One of the oddest-looking machines in Herb’s collection is a 1915 Case 10-12 three-wheel gasoline tractor which came to his farm from Canada via Nebraska. The tractor seat hangs off the back of the machine, making one wonder how the poor driver could see where he was going.

“They only made about 5,000 of these,” Herb says. “It was obviously not a good design and they didn’t make any more, but they had to start from scratch. The motor sits in crossways and so does the radiator. It pulls by one wheel, which would not be good on hills. The front wheel, which is off to one side, provides the steerage. The seat is way back … they weren’t made for creature comfort.”

Some of the equipment in Herb’s collection was designed for specific areas of the country. A Case thresher from the 1920s is almost 20 feet wide (including the header). It was typically used in the Great Plains, where space was unlimited.

“It’s a threshing machine on wheels, with a gas motor and a header on the side that feeds the grain into the side of the thresher as you’re going ’round the field,” he says. “The machine is pulled by a tractor with a driver. There would be an operator on the combine to control the height of the header and keep an eye on the mechanisms. This one came from Ohio. I went after it and brought it back.”

In the western U.S., individual farmers owned their own threshing equipment for harvesting their thousands of acres. On the smaller farms back east, things were a bit different.

“One farm would have had one and then it would go from farm to farm,” Herb says as he looks over his collection of Case threshers. “Some farmers would have this as a side line. It could also be full time, doing the threshing in the summer and fall, and operating a sawmill in the winter and spring.”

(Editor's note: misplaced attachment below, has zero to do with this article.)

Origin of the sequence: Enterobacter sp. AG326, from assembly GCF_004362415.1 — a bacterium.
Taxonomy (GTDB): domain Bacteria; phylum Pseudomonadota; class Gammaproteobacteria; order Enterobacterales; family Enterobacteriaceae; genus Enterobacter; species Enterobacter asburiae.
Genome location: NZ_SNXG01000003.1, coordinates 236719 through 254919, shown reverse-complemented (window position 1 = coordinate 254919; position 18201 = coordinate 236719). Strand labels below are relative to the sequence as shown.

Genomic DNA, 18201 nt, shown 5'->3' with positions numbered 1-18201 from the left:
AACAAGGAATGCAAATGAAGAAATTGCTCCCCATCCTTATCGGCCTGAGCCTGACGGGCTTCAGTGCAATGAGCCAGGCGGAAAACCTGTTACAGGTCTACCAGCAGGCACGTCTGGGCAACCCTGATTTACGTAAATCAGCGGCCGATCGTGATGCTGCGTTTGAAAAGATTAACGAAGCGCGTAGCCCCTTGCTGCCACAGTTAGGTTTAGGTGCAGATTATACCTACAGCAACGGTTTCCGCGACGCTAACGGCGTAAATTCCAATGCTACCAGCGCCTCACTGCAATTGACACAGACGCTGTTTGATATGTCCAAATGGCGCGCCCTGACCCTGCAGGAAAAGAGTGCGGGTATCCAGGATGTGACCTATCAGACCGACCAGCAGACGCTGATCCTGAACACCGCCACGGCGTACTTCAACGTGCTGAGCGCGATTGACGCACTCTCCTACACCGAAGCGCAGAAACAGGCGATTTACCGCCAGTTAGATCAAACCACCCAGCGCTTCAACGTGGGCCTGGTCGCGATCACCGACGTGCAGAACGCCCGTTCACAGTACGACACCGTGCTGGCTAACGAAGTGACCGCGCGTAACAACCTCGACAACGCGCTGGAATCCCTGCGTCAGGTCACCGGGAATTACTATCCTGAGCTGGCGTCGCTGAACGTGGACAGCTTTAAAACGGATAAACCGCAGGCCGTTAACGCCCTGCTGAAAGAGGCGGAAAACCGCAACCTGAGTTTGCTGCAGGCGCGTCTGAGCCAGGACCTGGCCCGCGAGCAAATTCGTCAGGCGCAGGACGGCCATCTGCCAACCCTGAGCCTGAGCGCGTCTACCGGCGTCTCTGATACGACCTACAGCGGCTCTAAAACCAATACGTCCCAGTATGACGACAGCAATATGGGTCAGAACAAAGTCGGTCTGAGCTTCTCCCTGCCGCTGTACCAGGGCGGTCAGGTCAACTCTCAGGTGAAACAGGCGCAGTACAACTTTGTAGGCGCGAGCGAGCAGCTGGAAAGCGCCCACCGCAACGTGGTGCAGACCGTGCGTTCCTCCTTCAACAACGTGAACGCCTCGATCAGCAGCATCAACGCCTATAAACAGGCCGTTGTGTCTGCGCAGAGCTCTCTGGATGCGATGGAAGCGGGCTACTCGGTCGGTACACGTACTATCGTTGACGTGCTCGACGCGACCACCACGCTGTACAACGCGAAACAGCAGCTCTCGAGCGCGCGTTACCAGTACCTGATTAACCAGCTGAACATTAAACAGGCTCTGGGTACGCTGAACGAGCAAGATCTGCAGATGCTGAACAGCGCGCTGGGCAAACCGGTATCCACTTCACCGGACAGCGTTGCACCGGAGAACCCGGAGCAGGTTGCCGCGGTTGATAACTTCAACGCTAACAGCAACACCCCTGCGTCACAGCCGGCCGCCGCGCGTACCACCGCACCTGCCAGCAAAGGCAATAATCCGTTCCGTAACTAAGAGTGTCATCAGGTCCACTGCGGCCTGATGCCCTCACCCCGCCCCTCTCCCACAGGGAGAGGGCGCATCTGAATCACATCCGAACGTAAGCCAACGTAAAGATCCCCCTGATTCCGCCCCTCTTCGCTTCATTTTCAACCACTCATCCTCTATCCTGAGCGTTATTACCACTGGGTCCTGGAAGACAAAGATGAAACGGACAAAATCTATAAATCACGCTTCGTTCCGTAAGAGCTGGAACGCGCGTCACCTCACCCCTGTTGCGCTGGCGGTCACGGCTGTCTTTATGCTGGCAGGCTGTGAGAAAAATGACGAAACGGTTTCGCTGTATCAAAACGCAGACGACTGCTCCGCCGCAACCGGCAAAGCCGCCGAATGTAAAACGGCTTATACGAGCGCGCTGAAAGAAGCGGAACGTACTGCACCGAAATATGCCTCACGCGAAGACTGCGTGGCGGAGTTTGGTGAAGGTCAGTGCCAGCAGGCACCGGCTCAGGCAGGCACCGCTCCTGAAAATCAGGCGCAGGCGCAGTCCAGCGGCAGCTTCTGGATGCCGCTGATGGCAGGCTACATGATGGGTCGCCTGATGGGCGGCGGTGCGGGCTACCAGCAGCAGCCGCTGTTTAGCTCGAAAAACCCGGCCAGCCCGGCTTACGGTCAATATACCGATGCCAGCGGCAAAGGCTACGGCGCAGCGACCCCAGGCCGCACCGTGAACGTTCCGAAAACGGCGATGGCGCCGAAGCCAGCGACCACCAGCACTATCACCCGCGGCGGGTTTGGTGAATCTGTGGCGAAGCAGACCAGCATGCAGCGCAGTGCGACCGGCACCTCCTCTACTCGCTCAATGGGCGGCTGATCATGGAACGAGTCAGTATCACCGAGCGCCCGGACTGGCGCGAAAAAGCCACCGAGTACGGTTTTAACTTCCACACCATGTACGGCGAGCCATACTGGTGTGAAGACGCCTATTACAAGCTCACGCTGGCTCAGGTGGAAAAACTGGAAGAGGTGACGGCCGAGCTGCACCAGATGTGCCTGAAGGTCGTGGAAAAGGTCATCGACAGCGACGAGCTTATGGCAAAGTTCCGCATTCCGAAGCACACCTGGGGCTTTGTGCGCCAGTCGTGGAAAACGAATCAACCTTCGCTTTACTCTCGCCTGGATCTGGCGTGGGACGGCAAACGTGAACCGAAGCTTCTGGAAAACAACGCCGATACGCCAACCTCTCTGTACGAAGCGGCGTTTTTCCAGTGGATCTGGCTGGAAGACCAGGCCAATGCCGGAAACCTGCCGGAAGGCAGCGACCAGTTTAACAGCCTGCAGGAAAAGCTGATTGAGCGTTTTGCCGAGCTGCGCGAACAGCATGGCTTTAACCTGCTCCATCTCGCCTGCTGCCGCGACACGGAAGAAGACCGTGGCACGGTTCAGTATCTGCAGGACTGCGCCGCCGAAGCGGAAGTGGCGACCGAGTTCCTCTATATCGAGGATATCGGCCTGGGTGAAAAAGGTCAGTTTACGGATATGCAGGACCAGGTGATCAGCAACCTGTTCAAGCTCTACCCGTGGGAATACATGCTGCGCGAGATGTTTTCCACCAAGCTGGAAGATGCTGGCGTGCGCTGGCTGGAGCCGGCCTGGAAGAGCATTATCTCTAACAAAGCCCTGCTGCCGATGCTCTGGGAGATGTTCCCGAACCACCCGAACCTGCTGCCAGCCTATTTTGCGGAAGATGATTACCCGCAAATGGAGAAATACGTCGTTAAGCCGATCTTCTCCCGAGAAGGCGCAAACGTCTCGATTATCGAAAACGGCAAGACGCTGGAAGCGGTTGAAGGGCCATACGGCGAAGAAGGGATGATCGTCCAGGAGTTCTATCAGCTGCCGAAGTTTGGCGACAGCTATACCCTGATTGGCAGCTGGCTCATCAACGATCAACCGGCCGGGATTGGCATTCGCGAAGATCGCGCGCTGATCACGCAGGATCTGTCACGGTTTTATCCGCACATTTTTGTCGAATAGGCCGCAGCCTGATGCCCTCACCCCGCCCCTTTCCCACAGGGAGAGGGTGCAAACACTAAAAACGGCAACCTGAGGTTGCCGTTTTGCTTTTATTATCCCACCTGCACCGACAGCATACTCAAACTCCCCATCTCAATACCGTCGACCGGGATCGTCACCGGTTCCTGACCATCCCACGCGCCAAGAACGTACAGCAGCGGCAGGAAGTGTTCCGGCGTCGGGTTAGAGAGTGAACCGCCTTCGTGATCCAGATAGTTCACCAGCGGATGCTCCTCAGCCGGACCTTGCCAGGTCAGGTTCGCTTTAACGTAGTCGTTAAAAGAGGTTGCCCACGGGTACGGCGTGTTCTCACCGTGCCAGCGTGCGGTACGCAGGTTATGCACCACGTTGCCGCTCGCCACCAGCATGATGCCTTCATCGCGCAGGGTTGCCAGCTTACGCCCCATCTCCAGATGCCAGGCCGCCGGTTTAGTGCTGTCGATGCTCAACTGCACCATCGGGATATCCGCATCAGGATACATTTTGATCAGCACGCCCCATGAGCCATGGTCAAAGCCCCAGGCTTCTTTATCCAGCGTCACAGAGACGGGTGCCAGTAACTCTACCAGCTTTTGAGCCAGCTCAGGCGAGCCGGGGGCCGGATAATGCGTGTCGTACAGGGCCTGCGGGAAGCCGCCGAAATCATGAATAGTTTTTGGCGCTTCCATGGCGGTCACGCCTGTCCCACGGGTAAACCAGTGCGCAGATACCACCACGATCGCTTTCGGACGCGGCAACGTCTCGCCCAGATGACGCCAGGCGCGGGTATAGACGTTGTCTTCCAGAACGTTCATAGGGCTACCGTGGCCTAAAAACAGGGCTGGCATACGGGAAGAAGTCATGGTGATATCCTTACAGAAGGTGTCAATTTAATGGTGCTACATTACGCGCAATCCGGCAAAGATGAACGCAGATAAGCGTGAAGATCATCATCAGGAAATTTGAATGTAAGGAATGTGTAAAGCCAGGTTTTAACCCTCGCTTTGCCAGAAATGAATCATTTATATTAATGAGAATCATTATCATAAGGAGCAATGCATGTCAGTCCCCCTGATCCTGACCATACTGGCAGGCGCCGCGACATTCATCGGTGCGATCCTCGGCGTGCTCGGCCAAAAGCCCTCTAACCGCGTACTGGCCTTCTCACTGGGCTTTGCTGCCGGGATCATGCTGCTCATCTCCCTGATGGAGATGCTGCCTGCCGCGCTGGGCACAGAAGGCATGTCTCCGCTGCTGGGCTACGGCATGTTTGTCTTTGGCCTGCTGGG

Along with the vintage Case implements, Herb has a piece of equipment that was essential for farmers using steam engines. From the late 1800s through the 1920s, Case made water wagons that could go into the fields to help keep the engines running. Herb’s is a tanker on wheels, complete with a red bunker on top to carry the coal.

Herb’s collection includes a beautifully restored 1918 Rock Island Heider 12-20, also known as a Model C. On its sides are the words “Rock Island Plow Co. Heider. Rock Island, Ill. U.S.A.”

“Rock Island sold Heider tractors and then bought the company in the late teens,” he says. “Case bought Rock Island in the late 1930s to get their manufacturing facility in Rock Island, Illinois.”

While Case made an extensive array of tractors and farm equipment, it also produced a line of automobiles between 1911 and 1927. Herb explains that more than 25 years have passed since the restoration of his 1913 Case auto, but the classic is still in good working order. He says 1913 was the last year Case produced right hand drive models, and the first year they used electric headlights. In a separate workshop is the skeleton of a 1927 Model Y Case auto in the very early stages of restoration.

“My son Philip and I are working together on this one,” Herb says. “They didn’t build many of these. This is the only Model Y touring model we know about.”

How does Herb find all his Case treasures? “It’s mostly word of mouth,” he says. “I do check the Internet, and I am a member of the J.I. Case Collectors Association and the Case Heritage Club. They’re both international groups and I get information from them. Russell Wolfinger is president of the J.I. Case Association. He lives in Hagerstown, Maryland. Carl Turtle is the president of the Case Heritage Club and he lives in Howell, Michigan.”

Once, the Wessel farm boasted a thriving herd of dairy cattle. Now the dairy barns are full of history, commemorating a century of dedication, commitment and long hours of sheer hard work as farmers strove to make a living and feed the country.

“I’d like to see more people collect equipment,” Herb says. “A hundred tractors in a row is just boring. It’s what they pulled or powered that is interesting to me. At shows we do threshing demonstrations. It’s educational, and that’s important. We show the people the wheat, and we tell them that’s their bread.” FC

Jill Teunis is a freelance writer in Damascus, Md.